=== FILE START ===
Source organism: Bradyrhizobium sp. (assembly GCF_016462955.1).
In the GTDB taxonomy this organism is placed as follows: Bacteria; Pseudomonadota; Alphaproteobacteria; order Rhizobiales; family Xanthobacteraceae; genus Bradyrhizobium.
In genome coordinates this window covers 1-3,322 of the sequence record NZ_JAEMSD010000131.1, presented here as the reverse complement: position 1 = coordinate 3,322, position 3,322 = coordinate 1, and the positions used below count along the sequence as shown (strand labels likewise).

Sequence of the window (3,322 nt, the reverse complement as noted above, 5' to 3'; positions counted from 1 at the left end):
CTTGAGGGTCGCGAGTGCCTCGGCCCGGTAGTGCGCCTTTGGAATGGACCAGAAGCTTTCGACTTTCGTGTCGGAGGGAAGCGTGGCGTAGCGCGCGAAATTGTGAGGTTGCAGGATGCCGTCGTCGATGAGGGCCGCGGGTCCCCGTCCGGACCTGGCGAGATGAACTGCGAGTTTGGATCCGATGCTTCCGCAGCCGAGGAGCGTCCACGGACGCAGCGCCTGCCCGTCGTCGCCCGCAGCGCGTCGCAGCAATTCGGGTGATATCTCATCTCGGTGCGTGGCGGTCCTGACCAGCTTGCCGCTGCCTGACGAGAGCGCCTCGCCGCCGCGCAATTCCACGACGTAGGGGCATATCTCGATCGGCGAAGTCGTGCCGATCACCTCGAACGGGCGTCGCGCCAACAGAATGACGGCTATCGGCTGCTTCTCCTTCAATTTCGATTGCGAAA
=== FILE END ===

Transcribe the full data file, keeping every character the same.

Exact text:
Source organism: Bradyrhizobium sp. (assembly GCF_016462955.1).
In the GTDB taxonomy this organism is placed as follows: Bacteria; Pseudomonadota; Alphaproteobacteria; order Rhizobiales; family Xanthobacteraceae; genus Bradyrhizobium.
In genome coordinates this window covers 1-3,322 of the sequence record NZ_JAEMSD010000131.1, presented here as the reverse complement: position 1 = coordinate 3,322, position 3,322 = coordinate 1, and the positions used below count along the sequence as shown (strand labels likewise).

Sequence of the window (3,322 nt, the reverse complement as noted above, 5' to 3'; positions counted from 1 at the left end):
CTTGAGGGTCGCGAGTGCCTCGGCCCGGTAGTGCGCCTTTGGAATGGACCAGAAGCTTTCGACTTTCGTGTCGGAGGGAAGCGTGGCGTAGCGCGCGAAATTGTGAGGTTGCAGGATGCCGTCGTCGATGAGGGCCGCGGGTCCCCGTCCGGACCTGGCGAGATGAACTGCGAGTTTGGATCCGATGCTTCCGCAGCCGAGGAGCGTCCACGGACGCAGCGCCTGCCCGTCGTCGCCCGCAGCGCGTCGCAGCAATTCGGGTGATATCTCATCTCGGTGCGTGGCGGTCCTGACCAGCTTGCCGCTGCCTGACGAGAGCGCCTCGCCGCCGCGCAATTCCACGACGTAGGGGCATATCTCGATCGGCGAAGTCGTGCCGATCACCTCGAACGGGCGTCGCGCCAACAGAATGACGGCTATCGGCTGCTTCTCCTTCAATTTCGATTGCGAAA